A fast, pure Python library for parsing and serializing ASN.1 structures.
- Why Another Python ASN.1 Library?
- Related Crypto Libraries
- Current Release
- Continuous Integration
In addition to an ASN.1 BER/DER decoder and DER serializer, the project includes a bunch of ASN.1 structures for use with various common cryptography standards:
||RFC 2986, RFC 2985|
|PKCS#1 v2.1 (RSA keys)||
|Elliptic curve keys||
||SECG SEC1 V2|
|CMS (and PKCS#7)||
||RFC 5652, RFC 2315|
Why Another Python ASN.1 Library?
Python has long had the pyasn1 and pyasn1_modules available for parsing and serializing ASN.1 structures. While the project does include a comprehensive set of tools for parsing and serializing, the performance of the library can be very poor, especially when dealing with bit fields and parsing large structures such as CRLs.
After spending extensive time using pyasn1, the following issues were identified:
- Poor performance
- Verbose, non-pythonic API
- Out-dated and incomplete definitions in pyasn1-modules
- No simple way to map data to native Python data structures
- No mechanism for overridden universal ASN.1 types
The pyasn1 API is largely method driven, and uses extensive configuration objects and lowerCamelCase names. There were no consistent options for converting types of native Python data structures. Since the project supports out-dated versions of Python, many newer language features are unavailable for use.
Time was spent trying to profile issues with the performance, however the
architecture made it hard to pin down the primary source of the poor
performance. Attempts were made to improve performance by utilizing unreleased
patches and delaying parsing using the
Any type. Even with such changes, the
performance was still unacceptably slow.
Finally, a number of structures in the cryptographic space use universal data
types such as
OctetString, but interpret the data as other
types. For instance, signatures are really byte strings, but are encoded as
BitString. Elliptic curve keys use both
represent integers. Parsing these structures as the base universal types and
then re-interpreting them wastes computation.
asn1crypto uses the following techniques to improve performance, especially when extracting one or two fields from large, complex structures:
- Delayed parsing of byte string values
- Persistence of original ASN.1 encoded data until a value is changed
- Lazy loading of child fields
- Utilization of high-level Python stdlib modules
While there is no extensive performance test suite, the
CRLTests.test_parse_crl test case was used to parse a 21MB CRL file on a
late 2013 rMBP. asn1crypto parsed the certificate serial numbers in just
under 8 seconds. With pyasn1, using definitions from pyasn1-modules, the
same parsing took over 4,100 seconds.
For smaller structures the performance difference can range from a few times faster to an order of magnitude of more.
Related Crypto Libraries
asn1crypto is part of the modularcrypto family of Python packages:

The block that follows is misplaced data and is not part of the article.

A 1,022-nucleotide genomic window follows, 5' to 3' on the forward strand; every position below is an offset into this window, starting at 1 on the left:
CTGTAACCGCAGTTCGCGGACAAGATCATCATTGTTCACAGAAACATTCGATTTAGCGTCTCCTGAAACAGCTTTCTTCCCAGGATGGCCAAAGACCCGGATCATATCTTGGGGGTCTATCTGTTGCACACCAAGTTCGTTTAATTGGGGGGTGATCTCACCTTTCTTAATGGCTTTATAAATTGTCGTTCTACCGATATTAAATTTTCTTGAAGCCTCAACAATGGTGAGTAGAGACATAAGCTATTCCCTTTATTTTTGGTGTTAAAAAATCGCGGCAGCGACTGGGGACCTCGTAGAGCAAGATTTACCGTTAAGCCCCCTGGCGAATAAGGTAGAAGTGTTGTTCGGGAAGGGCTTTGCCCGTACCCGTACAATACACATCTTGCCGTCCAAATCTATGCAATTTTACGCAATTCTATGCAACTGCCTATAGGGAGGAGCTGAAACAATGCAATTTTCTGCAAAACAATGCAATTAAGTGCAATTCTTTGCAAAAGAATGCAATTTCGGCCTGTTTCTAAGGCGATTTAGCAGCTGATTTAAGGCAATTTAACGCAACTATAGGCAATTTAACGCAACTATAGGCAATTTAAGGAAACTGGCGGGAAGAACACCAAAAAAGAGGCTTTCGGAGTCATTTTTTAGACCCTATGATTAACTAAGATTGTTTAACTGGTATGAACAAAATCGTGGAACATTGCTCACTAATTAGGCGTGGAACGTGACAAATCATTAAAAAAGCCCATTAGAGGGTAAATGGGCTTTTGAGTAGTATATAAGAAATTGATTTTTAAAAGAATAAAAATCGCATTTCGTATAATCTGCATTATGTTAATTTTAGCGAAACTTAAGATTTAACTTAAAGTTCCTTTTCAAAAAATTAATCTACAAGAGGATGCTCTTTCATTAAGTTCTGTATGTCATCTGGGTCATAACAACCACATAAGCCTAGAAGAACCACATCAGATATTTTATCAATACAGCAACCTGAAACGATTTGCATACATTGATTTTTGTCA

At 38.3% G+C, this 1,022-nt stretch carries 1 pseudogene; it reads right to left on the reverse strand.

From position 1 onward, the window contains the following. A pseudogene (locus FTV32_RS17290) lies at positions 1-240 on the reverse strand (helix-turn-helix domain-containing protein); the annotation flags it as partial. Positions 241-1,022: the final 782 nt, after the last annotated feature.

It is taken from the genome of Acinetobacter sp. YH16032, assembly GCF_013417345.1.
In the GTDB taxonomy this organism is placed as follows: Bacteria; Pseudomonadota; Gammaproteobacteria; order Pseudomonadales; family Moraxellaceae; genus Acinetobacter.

0.24.0 - changelog
Python 2.6, 2.7, 3.2, 3.3, 3.4, 3.5, 3.6 or pypy. No third-party packages required.
pip install asn1crypto
asn1crypto is licensed under the terms of the MIT license. See the LICENSE file for the exact license text.
The documentation for asn1crypto is composed of tutorials on basic usage and links to the source for the various pre-defined type classes.
- Universal types,
- Digest, HMAC, signed digest and encryption algorithms,
- Private and public keys,
- X509 certificates,
- Certificate revocation lists (CRLs),
- Online certificate status protocol (OCSP),
- Certificate signing requests (CSRs),
- Private key/certificate containers (PKCS#12),
- Cryptographic message syntax (CMS, PKCS#7),
- Time stamp protocol (TSP),
- PDF signatures,
Tests are written using
unittest and require no third-party packages:
python run.py tests
To run only some tests, pass a regular expression as a parameter to
python run.py tests ocsp
To install the package used for linting, execute:
pip install --user -r requires/lint
The following command will run the linter:
python run.py lint
Support for code coverage can be installed via:
pip install --user -r requires/coverage
Coverage is measured by running:
python run.py coverage
To install the necessary packages for releasing a new version on PyPI, run:
pip install --user -r requires/release
Releases are created by:
Making a git tag in semver format
Running the command:
python run.py release
Existing releases can be found at https://pypi.org/project/asn1crypto/.
A task named
deps exists to download and stage all necessary testing
dependencies. On posix platforms,
curl is used for downloads and on Windows
Net.WebClient is used. This configuration sidesteps issues
related to getting pip to work properly and messing with
the version of Python being used.
ci task runs
lint (if flake8 is available for the version of Python) and
tests if coverage is not available for the version of Python).
If the current directory is a clean git working copy, the coverage data is
submitted to codecov.io.
python run.py deps python run.py ci